23 Apr Tough times in a weak economy
Apio’s Francis Kingston discusses the distressed state of the construction industry, and the risk it poses to businesses and insurers.
Anyone who follows the news will know that the South African construction industry is in a dire state, with prominent listed companies entering business rescue and thousands of jobs at risk. The country has entered a cycle of low infrastructure spend, certainly an all-time low in the past 10 to 20 years. A lack of investment, poor project planning, and possibly, bad project management, has led to a bleak outlook from a profitability point of view.
If you look back 10 years to the time during the Soccer World Cup, the industry was at an all-time high, but generally speaking, it’s been on a downward spiral ever since, from a spending, jobs and general project point of view. The weak economy, with low economic growth forecast at less than 1% this year, a high unemployment rate and more competition in the sector has impacted major construction companies.
Government and the parastatals are a significant player in the construction industry, not only in terms of new projects, but also in maintenance and upgrades, particularly to roads and water infrastructure. Big projects such as the Medupi and Kusile power plant projects were planned many years ago, and with escalated costs and completion date overruns, these project budgets are depleted. If the government is going to finance additional costs for completion of the two projects, as it has indicated it will, there’s precious little money in the budget to finance maintenance projects and other infrastructure projects that might provide a boost to the sector.
Regrettably, the industry has not future-proofed itself successfully, opting instead for cost-cutting measures when the project flow first started slowing. This has led to a scenario where margins have decreased along with little room for error, putting a lot more pressure on the balance sheet and cash flow. Combined with a skills shortage, increased competition and slow paying by government departments, cash flow has been seriously impacted and other projects put into jeopardy. A combination of these factors has put tremendous strain on the construction industry.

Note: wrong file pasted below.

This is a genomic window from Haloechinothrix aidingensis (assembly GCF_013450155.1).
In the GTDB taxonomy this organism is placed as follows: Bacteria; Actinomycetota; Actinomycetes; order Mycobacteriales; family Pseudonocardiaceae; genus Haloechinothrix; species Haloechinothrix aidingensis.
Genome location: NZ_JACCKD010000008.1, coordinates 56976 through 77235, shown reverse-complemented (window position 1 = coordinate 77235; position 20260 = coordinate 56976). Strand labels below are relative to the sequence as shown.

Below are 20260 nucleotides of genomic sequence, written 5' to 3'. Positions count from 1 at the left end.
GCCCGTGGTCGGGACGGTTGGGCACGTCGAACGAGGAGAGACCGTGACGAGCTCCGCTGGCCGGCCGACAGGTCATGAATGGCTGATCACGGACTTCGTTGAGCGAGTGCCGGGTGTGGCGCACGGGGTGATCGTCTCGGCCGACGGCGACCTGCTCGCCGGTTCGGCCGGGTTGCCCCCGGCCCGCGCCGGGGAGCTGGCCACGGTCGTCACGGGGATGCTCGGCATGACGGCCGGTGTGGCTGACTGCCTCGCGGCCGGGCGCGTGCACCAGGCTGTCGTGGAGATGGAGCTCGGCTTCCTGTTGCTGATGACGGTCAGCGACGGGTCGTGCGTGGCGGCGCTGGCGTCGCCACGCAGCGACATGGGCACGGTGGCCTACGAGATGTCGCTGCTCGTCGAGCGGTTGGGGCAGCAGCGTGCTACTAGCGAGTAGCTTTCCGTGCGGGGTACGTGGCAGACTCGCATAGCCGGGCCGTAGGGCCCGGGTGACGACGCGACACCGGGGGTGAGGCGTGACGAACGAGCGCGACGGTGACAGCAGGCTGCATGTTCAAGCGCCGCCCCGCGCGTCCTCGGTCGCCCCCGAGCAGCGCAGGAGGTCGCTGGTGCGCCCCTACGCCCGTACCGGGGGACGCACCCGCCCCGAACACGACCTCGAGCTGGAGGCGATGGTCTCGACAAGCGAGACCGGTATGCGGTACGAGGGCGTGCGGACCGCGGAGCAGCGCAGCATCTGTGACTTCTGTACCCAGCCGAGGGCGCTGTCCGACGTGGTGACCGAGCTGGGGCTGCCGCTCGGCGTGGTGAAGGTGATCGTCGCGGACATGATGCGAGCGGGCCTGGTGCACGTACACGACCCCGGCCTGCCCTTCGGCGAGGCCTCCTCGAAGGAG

The downstream effect of big companies going into business rescue cannot be understated. Sub-contractors are unlikely to be paid what they’re owed, or have to take a much-reduced amount, which in turn leaves them unable to pay their suppliers on time. It starts at the top and affects thousands and thousands of employees and other people throughout the industry. I believe there will be tougher times ahead, particularly as more of the big contractors struggle to maintain their businesses.
This trend will take years to reverse. Projects are planned years in advance, funding must be secured and issues such as instability in the labour market, our international credit rating and the lack of certainty around land issues combined with the upcoming elections mean that local and international investors are holding back from making long-term investment decisions.
One of the biggest products for this sector is performance guarantees, linked to the successful completion of projects on time and to scale. When companies cannot complete a job, the guarantee is called up and large amounts of money may be paid out, typically anything between 10% and 30% of the contract value.
Subcontractors are at risk when main contractors don’t pay them, as this inhibits their ability to complete the project. At this point, the guarantee they have is at risk because of non-completion. Clients must be mindful that although they may be doing a great job, if they’re not getting paid, they’re at risk. Here, credit insurance policy plays a much bigger role for companies. (See our earlier blog for a detailed discussion about credit insurance.)
With a credit risk insurance policy in place, you will at least have some recourse to get a portion of the outstanding costs back, which helps with cash flow and longer-term viability of the company. The Insurance Guarantee alternative will assist you with managing your working capital requirements while still meeting your contractual obligations to the beneficiary.
We’ve reached a place now where simply being a big-name brand or a listed company doesn’t mean a company is risk-free. Knowing your clients and who you’re doing business with is vital. Problems in the industry affect the cost of securing guarantees. Insurers are far less flexible, and it becomes challenging to renegotiate rates in a ‘hard market’ where insurers have been hit by large payouts on guarantees and high claim rates.
While these types of cover should ideally have been considered in more prosperous times, it’s important to understand where you are from a situational point of view and work with your broker to obtain the best guarantees and credit insurance applicable for your company.